I talked about taking some “action” in my last net worth update. We both contributed $5,000 each to a non-deductible Traditional IRA earlier this week. In doing so, I was reminded of how some folks can be intimidated by the amount of IRS fine print you must read every time you try to achieve some tax savings. Perhaps it is a small minority, especially of people reading this, but still significant.
Just to figure out if we were allowed to contribute took some searching. Per this IRS flowchart, because we are married filing jointly and will most likely have a modified adjusted gross income (MAGI) over $177,000, we are unable to contribute to a Roth IRA. How many people know what their MAGI is? In this world of spiraling credit card debt, how many people are willing to try to figure it out?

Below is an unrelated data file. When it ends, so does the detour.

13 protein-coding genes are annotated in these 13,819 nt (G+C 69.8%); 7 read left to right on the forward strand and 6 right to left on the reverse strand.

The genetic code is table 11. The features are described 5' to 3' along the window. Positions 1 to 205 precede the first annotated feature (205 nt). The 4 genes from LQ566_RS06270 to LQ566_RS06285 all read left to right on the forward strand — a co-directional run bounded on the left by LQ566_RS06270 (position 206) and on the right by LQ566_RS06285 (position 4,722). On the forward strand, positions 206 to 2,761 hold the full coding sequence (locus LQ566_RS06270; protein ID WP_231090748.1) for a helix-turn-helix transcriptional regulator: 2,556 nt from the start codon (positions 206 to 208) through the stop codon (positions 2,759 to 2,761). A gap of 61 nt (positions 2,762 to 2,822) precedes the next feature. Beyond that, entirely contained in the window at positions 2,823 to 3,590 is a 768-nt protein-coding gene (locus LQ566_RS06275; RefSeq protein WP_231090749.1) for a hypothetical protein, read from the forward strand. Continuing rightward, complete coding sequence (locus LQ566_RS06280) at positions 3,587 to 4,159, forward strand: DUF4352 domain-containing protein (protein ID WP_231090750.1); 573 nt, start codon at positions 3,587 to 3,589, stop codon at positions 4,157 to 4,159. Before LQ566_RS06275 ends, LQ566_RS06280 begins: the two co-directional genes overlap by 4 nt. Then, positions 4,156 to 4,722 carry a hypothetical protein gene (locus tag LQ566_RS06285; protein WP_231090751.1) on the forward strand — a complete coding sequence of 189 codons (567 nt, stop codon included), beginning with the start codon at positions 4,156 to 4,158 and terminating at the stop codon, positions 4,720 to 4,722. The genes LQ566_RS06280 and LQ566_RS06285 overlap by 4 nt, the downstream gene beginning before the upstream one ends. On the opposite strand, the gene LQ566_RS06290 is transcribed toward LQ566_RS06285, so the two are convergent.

However, anyone can contribute to a Traditional IRA, even though it doesn’t explicitly state that anywhere. Then the question is whether it is tax-deductible. From this other IRS flowchart, because we are married filing jointly, covered by a retirement plan at work, and have an MAGI of over $109,000, I figure out that our contribution is not tax-deductible.
Finally, I happen to know in 2010, there is no income limit on the conversion from a Traditional IRA to Roth IRA. I must rely on the many mentions from financial media and investment brokers to know this. Even so, there are even more catches in terms of pre-tax and post-tax bits of the IRA to be converted.
I personally don’t mind all of this. But there must be a study somewhere that shows that every time a person has to walk themselves through an IRS flowchart, the overall IRA participation rate drops something like 5%.